Particularly worrying for her was that she had been having deeply personal conversations with friends, as well as with Nikola Mladenov, her former and late colleague. “One of my colleagues received a recording of Mladenov congratulating them on the day their son was born.”
“Even that was being spied on.”
It also affects her professionally. She worries that potential sources will be reluctant to speak with her if they believe that their conversations may be being reported, while the fact that the opposition party has access to all the recordings also means that they now presumably have leverage over her and everyone that was being recorded.
The most shocking thing from the wiretaps for Meri was the extent of government influence in Macedonia, with evidence of senior government figures directly interfering in judicial appointments, editorial decisions across media, State appointments, and even interfering in the 2011 election through vote rigging and voter intimidation. The independent EU study concluded that the recordings appear to show “discussion of manipulation of the voter list; voter buying; voter intimidation, including threats against civil servants, and prevention of voters from casting their votes”.
“Every segment of society is under control. I have no faith anymore in the institutions. Everyone has connections to the party.”
Meri Jordanovska, 2015. Privacy International
Jasna Koteska sees parallels and differences between surveillance practices back in Yugoslavia and modern techniques.
She is a Professor of Literature, Theoretical Psychoanalysis and Gender Studies. Her father Jovan Koteski was a famous Macedonian poet in Yugoslavia and subject to intense State surveillance for 42 years. “The present right-wing Macedonian government is, ironically, the closest approximation to the communist nomenclature in the post-communist era ... both being highly centralised organisations in which small cadres decide who is adequate and who is not, meaning that anyone disagreeing with the party is treated by the pro-Government media as anti-Macedonian, traitors, and Western protagonists.”
“It is a procedure essentially equal to what happened in the communist era, where people were routinely labeled interior enemies and dissidents. Ideologically, while the current party may be opposed to communism in favour of a nationalistic strategy, it is merely a change of perspective.”
Jasna is author of Communist Intimacy, a look at the nature of surveillance in Central and Eastern Europe during the socialist era. “Generally, as we all know, in most cases, it is [now] unimportant to have a huge number of actual informers on the field, since technology is already much better developed,” notes Jasna. “In all 46 years (1945-1991) of communist Macedonia the total official number of personal communist files is 14,572 (unofficial sources claim more than 50,000 files). The number of direct snitches in communist Macedonia was estimated at 12,000 to 40,000.”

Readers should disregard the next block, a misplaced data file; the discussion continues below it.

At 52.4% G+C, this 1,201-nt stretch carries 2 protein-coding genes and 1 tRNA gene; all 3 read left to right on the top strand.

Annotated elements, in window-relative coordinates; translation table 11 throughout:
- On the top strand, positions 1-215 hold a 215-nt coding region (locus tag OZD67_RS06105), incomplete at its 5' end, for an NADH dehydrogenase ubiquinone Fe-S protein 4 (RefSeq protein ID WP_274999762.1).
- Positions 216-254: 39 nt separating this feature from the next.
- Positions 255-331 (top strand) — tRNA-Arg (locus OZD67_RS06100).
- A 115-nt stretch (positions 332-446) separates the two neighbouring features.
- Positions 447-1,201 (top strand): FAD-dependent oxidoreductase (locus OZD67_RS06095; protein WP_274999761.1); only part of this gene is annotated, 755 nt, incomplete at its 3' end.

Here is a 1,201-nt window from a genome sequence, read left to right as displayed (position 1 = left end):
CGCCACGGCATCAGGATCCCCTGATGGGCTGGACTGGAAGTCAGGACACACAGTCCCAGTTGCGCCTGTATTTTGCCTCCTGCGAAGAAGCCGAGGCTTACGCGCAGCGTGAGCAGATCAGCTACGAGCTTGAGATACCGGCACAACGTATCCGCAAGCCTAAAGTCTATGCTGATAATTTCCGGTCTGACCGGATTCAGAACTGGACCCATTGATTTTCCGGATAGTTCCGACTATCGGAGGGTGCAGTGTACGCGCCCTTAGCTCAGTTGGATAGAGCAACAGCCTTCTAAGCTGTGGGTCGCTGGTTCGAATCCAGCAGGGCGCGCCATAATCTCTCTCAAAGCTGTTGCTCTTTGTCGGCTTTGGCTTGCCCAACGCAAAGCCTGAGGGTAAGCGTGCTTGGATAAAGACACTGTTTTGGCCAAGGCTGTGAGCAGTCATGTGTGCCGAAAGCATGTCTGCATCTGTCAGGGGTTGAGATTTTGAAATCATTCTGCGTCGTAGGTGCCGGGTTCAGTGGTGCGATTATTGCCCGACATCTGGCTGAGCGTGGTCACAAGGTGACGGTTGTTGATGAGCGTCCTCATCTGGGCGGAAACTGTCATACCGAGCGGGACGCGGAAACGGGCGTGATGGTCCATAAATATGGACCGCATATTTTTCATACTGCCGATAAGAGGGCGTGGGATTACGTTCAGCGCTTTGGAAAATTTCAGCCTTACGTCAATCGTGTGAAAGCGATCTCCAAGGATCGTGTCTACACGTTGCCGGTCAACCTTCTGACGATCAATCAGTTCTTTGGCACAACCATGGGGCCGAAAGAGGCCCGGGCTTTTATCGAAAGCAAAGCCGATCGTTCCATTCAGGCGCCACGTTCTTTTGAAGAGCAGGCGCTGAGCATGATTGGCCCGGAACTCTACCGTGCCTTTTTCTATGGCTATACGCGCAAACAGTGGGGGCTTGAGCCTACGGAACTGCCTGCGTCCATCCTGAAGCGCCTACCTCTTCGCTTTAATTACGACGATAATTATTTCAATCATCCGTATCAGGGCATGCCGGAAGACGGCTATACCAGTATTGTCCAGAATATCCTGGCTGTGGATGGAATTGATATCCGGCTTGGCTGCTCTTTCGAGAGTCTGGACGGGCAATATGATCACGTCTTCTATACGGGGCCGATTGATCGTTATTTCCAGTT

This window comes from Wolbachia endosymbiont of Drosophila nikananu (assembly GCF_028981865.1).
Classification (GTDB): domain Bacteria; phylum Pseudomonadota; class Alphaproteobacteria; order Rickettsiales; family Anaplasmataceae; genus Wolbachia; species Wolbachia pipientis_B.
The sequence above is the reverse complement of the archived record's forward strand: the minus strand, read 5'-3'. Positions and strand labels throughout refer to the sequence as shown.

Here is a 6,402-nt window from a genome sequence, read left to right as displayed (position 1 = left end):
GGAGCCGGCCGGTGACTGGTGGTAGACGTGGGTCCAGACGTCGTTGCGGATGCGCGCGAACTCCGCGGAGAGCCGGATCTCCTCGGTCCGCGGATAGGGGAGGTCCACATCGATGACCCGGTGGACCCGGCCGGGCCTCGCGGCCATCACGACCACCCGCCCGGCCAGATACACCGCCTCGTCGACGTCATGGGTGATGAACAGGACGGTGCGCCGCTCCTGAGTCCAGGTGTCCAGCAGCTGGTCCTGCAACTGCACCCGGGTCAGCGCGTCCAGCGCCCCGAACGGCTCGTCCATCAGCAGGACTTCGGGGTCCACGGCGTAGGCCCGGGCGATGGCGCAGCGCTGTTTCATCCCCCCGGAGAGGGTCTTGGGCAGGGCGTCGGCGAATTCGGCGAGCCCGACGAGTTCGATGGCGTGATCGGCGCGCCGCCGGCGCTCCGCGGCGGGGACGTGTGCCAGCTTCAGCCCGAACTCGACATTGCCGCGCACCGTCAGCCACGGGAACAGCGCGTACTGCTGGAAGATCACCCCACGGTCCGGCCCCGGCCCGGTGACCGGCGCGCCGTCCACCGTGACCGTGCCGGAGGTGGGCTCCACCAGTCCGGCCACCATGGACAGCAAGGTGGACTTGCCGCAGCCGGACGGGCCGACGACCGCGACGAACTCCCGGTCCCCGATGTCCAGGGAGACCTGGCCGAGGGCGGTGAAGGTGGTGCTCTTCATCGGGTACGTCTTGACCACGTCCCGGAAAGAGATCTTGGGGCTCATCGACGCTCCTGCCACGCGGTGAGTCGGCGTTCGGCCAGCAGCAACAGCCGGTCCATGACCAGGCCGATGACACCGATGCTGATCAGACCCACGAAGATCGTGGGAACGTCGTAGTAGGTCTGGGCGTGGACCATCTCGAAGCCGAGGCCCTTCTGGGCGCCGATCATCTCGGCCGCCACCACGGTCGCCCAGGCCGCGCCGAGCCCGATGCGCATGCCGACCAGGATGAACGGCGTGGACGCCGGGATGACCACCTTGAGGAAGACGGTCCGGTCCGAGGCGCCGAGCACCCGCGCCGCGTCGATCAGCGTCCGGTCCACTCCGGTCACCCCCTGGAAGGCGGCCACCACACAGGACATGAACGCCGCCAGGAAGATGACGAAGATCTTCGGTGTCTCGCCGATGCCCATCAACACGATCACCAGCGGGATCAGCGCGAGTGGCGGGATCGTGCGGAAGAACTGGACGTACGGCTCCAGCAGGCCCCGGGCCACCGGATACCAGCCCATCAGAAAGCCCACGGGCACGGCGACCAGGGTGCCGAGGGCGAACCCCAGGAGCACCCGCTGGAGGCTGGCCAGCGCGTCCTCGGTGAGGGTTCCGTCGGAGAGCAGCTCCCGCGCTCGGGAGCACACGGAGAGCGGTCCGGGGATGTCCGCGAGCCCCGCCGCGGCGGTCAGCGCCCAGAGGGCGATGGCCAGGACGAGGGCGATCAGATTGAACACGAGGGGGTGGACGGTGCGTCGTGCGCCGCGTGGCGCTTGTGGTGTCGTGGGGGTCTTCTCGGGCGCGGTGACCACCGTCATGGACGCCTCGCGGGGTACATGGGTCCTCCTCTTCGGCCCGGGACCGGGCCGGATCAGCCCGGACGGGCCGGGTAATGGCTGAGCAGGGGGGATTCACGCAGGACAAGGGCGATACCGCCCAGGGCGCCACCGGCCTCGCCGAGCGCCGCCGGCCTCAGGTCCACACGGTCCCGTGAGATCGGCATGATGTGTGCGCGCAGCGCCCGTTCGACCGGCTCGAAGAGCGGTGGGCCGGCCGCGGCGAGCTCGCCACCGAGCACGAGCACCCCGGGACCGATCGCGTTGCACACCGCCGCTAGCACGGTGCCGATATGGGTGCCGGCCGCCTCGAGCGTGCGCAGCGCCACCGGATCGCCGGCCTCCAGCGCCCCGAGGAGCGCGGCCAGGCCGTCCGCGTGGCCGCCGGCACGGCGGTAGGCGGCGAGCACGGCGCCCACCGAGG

Now, in a country of 2 million people, 20,000, or one in a hundred, were allegedly having their conversations recorded.
Jasna shared her in-depth analysis on the subject for Privacy International's blog.
Graffiti in Central Skopje, 2015. Privacy International
How Did This Happen?
Macedonia is an eager candidate for membership of the European Union. As with other candidate countries, EU candidacy weighs heavily on the internal politics and management of the State. The surveillance scandal and related protests led to an investigation by a group of senior rule of law experts appointed by the European Commission and an EU-brokered settlement among the two main parties, known as the Przino agreement. The agreement led to a Special Prosecutor being appointed to establish the factual evidence behind the surveillance, and to Prime Minister Gruevski agreeing to step down and call elections this year, in which he is eligible to run. Originally planned for April, the elections are now scheduled to take place on 5 June 2016.
Katica Janeva, endorsed by all the parliamentary political parties and appointed in September as the Special Prosecutor, is charged with investigating the wiretapping. Already however, pro-government media have been critical of the appointment, while the ruling party has said that it “no longer believes in her independence” and has “serious reservations” on the “legality of her actions.”
One of the main tasks of the Special Prosecutor is to ascertain how such widespread unlawful wiretapping could occur and for so long.
Privacy of communications is expressly guaranteed in Article 17 of the 1991 Macedonian Constitution, which states that “the freedom and confidentiality of correspondence and other forms of communication is guaranteed. Only a court decision may authorize non-application of the principle of the inviolability of the confidentiality of correspondence and other forms of communication, in cases where it is indispensable to a criminal investigation or required in the interests of the defence of the Republic.”